I took myself to urgent care first thing Saturday morning, learned I had a pretty standard infection, received a prescription for some heavy duty ear drops, was told to take Tylenol for the pain, and went about my business. The provider advised that I would not feel better until late Sunday or early Monday, but that it seemed pretty run of the mill. It would appear that I am anything but run of the mill, and if something whacky can go wrong, it will.
Saturday night was not good. I was not compliant regarding the medication, and took Excedrin instead of Tylenol. My jaw became so sore that it hurt to chew - hello scrambled eggs for dinner. I slept little and figured that Sunday would bring improvement. On Sunday, Brad went up to Maine to see our girls for the day, but I felt too crappy to go. I went to church then came home. As the day wore on, I felt myself deteriorating. The pain became so much worse, that I was taking 2 Excedrin every 3 hours. I couldn't chew anything and my ear was completely blocked. I hesitated to bring myself back to urgent care, in part because the idea of the drive was beyond what I could manage, but also because Brad was not home and I did not want him making the 2 hour drive home worried about me. When he arrived home, we went right to urgent care. I figured they'd give me some antibiotics and I'd go home.
Because at this point I was not able to completely close my jaw due to swelling around my ear, the provider was planning to send me to the emergency room of the closest hospital (Winchester Hospital, in Winchester MA). As she and I were speaking, a wave of dark dizziness washed over me - I told her it was happening then out I went. I opened my eyes to see a stranger standing over me telling me that I had just had a seizure and asked if I had a history of seizures.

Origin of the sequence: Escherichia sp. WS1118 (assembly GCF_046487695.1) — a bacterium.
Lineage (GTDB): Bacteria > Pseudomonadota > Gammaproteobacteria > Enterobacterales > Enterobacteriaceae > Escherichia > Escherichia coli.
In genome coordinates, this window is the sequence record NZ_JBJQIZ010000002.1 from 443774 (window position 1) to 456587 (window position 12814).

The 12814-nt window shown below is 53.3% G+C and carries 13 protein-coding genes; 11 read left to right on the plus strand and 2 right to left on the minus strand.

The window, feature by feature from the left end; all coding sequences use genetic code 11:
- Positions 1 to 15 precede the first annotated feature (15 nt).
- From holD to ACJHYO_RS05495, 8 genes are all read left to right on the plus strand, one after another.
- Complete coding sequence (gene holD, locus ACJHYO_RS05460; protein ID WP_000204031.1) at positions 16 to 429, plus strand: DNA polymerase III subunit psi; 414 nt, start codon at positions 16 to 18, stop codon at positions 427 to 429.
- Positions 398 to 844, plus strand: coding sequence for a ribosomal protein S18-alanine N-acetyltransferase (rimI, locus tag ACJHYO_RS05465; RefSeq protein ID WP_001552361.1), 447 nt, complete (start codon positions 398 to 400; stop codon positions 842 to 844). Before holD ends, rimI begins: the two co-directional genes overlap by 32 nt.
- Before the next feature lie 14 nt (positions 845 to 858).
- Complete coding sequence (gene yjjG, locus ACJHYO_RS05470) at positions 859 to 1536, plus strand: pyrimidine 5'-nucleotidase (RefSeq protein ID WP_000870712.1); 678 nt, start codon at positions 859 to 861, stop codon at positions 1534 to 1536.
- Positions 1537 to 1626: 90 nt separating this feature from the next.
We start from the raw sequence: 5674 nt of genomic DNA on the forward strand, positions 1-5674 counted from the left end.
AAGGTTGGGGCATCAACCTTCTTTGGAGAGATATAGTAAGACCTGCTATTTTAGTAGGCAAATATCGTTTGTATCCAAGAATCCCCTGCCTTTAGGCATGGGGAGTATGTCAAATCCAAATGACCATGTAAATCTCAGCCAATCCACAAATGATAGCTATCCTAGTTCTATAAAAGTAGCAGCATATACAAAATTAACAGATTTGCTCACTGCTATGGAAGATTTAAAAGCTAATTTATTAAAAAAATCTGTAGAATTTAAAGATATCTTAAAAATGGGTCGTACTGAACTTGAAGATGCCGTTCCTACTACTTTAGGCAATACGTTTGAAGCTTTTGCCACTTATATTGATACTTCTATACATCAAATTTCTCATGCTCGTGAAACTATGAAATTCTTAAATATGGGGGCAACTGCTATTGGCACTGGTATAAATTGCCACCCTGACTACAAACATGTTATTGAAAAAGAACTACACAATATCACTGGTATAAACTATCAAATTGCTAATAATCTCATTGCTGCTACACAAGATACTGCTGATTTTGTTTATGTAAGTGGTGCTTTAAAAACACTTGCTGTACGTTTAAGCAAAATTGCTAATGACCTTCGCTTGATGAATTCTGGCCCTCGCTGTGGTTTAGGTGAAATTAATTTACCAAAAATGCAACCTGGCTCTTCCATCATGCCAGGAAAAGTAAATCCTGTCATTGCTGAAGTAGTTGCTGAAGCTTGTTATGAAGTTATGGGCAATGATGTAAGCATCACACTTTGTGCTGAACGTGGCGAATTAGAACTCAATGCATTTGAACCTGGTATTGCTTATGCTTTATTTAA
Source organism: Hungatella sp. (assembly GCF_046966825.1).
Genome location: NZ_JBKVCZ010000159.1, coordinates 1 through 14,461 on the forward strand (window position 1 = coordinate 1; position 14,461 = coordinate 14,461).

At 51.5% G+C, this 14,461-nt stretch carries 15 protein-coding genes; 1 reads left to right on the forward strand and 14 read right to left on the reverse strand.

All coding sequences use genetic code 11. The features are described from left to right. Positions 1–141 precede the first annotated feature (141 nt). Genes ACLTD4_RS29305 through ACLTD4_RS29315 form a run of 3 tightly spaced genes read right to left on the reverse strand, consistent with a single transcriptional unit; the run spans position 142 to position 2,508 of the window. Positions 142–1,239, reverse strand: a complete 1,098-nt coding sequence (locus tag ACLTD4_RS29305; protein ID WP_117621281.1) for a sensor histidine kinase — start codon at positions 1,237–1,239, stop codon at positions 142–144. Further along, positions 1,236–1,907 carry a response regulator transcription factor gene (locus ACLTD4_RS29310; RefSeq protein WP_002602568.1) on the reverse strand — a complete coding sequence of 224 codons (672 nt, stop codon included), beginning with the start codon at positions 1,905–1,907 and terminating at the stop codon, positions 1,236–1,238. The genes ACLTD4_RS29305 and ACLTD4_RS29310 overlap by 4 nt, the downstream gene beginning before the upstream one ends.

What? Of course I do not have a history of seizures. WHAT? A seizure? What the BLEEP just happened? I was immediately alert and able to answer all questions. I had not lost control of my motor skills or any parts/functions in my body. The provider advised that she had called 911 as per their protocol and that I would be going to Winchester in first class style. I told her to go get my husband before any fire engines and the ambulance pulled in. Poor Brad. We had literally been texting 5 minutes before and now two people are running to him and bringing him to me.
I went to Winchester for a CT scan to ensure the swelling around my ear had not morphed into something bad. They were going to admit me, so I sent Brad home. Our plan was that he would go to work for a while Monday, then come get me when I was discharged. Not long after he left, the ER doctor came in and advised that he and the ENT doctor determined that my ear wasn't as much of a concern as the seizure was. They wanted me to go another hospital for an MRI. I told him that, despite having zero medical training, the passing out was due to too much Excedrin, no sleep and very little to eat. He advised that, due to his medical training, that sounded good, but it would not have caused that reaction. He said that the seizure was low on the scale, but they wanted to ensure they covered all bases. He wouldn't send me if I refused to go, but he thought it seemed like the right thing to do, so I went.